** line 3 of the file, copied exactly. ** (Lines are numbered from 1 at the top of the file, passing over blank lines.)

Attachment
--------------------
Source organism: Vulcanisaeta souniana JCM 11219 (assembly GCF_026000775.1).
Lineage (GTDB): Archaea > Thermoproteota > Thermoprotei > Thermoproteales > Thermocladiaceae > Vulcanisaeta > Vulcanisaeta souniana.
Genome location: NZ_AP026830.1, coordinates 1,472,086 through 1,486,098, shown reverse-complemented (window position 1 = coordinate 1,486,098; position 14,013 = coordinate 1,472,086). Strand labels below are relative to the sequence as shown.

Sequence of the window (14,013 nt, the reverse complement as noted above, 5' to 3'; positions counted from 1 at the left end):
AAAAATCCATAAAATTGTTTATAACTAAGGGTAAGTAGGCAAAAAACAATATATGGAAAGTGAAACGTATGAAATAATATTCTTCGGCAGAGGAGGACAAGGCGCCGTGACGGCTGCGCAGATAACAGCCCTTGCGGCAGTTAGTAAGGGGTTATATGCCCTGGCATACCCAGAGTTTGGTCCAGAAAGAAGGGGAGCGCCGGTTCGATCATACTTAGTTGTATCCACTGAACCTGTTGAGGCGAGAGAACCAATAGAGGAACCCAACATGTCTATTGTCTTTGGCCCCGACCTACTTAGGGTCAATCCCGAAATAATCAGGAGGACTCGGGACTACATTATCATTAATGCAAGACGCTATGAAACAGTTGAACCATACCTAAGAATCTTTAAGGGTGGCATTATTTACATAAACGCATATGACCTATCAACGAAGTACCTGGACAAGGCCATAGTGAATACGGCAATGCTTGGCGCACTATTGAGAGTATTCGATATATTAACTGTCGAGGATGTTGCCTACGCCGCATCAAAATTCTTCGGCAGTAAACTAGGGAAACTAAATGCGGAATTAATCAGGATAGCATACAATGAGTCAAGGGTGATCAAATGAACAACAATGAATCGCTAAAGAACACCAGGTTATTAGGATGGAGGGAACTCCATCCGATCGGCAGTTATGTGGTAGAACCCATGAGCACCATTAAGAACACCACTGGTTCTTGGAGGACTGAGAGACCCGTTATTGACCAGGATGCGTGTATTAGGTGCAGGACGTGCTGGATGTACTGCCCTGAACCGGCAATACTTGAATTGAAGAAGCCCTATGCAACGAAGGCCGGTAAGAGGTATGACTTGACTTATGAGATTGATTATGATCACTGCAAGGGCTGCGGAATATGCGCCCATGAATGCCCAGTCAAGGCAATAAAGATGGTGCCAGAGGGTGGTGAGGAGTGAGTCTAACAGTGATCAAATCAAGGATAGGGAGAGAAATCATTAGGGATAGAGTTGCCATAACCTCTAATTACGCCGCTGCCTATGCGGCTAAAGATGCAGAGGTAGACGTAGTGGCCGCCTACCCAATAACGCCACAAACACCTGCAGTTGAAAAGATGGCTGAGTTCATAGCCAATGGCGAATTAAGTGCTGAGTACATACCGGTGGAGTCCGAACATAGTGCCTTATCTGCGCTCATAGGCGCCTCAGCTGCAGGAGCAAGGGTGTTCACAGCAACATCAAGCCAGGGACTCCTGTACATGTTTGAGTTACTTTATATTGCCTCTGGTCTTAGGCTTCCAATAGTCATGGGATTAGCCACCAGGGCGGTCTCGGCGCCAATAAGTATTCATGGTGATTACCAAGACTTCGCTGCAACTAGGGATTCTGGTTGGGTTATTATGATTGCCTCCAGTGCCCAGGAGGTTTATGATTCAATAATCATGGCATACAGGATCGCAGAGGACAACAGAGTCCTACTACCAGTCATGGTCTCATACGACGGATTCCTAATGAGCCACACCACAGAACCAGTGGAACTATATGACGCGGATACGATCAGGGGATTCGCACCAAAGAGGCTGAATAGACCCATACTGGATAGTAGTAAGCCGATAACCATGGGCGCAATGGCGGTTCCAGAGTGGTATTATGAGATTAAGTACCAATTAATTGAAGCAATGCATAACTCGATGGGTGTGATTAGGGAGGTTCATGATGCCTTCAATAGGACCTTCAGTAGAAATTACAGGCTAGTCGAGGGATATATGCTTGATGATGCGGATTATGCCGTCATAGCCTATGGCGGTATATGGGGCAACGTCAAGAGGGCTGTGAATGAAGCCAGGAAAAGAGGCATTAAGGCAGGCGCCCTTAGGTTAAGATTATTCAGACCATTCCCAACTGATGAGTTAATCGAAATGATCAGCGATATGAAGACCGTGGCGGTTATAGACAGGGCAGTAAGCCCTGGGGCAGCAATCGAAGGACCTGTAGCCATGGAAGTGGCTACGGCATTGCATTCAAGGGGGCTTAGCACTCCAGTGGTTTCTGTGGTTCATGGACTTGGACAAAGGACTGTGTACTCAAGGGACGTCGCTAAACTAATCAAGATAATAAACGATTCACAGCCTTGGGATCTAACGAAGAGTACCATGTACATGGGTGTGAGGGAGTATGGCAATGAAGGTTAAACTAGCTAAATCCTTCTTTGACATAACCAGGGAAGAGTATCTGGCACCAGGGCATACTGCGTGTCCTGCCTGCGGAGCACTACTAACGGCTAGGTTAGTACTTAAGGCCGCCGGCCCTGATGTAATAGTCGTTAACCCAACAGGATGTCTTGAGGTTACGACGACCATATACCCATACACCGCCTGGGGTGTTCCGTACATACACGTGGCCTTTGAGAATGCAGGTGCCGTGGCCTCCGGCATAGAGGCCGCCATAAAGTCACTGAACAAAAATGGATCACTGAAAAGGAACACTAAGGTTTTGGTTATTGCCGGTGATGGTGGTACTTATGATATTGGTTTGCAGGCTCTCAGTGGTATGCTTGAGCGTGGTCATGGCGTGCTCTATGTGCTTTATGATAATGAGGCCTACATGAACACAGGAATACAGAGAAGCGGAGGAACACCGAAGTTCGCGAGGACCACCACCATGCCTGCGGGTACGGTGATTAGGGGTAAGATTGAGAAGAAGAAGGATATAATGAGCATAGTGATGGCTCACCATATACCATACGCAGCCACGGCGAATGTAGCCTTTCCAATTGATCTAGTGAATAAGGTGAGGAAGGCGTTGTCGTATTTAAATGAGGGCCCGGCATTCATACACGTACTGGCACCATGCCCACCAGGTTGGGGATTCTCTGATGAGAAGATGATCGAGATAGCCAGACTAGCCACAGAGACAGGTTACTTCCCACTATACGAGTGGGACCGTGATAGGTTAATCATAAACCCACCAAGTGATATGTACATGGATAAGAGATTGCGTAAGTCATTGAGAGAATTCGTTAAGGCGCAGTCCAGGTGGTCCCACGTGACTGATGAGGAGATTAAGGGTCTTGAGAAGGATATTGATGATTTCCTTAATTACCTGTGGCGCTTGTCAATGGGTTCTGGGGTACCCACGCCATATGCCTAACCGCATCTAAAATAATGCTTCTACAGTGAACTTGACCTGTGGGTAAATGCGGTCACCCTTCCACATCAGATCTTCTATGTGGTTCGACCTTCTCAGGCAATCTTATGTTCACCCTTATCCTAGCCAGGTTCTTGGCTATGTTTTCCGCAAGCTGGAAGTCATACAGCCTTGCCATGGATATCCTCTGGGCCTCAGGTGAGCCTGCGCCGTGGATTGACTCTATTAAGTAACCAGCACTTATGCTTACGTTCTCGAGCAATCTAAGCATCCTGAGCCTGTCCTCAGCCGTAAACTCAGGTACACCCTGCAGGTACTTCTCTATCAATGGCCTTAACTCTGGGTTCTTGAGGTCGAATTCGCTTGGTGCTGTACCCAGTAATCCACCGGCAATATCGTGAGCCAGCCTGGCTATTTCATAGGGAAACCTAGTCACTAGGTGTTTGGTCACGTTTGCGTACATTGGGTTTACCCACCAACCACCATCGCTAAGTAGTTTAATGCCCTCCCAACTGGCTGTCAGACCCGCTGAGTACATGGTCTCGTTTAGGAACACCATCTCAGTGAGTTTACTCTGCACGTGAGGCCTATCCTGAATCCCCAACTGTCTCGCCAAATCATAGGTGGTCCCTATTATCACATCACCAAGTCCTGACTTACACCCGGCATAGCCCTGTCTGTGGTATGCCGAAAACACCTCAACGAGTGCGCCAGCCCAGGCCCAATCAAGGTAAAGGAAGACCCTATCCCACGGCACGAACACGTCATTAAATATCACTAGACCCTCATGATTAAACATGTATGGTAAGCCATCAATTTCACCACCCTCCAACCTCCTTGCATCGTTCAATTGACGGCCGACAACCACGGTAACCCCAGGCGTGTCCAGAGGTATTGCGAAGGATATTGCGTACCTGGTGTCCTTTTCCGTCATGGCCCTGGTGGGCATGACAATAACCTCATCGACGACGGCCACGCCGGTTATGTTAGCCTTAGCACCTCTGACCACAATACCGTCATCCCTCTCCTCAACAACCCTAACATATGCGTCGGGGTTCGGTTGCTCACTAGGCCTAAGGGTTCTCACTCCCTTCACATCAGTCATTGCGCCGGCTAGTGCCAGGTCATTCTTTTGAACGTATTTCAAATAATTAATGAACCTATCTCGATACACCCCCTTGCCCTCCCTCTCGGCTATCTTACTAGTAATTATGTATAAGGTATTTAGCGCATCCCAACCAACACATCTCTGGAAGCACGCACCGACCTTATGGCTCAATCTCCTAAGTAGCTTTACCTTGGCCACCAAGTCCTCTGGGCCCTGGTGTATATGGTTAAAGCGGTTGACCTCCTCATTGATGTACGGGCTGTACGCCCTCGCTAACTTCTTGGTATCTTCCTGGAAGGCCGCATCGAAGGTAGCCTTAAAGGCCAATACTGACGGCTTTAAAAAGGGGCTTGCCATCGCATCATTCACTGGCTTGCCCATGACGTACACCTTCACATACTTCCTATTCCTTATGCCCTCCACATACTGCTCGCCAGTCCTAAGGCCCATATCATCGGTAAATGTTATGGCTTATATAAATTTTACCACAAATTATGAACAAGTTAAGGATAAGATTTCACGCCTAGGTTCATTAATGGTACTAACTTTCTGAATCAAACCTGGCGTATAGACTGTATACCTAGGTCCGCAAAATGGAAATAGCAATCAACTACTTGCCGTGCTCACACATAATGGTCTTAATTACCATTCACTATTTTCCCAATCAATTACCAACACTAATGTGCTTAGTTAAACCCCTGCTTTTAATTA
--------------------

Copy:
Genome location: NZ_AP026830.1, coordinates 1,472,086 through 1,486,098, shown reverse-complemented (window position 1 = coordinate 1,486,098; position 14,013 = coordinate 1,472,086). Strand labels below are relative to the sequence as shown.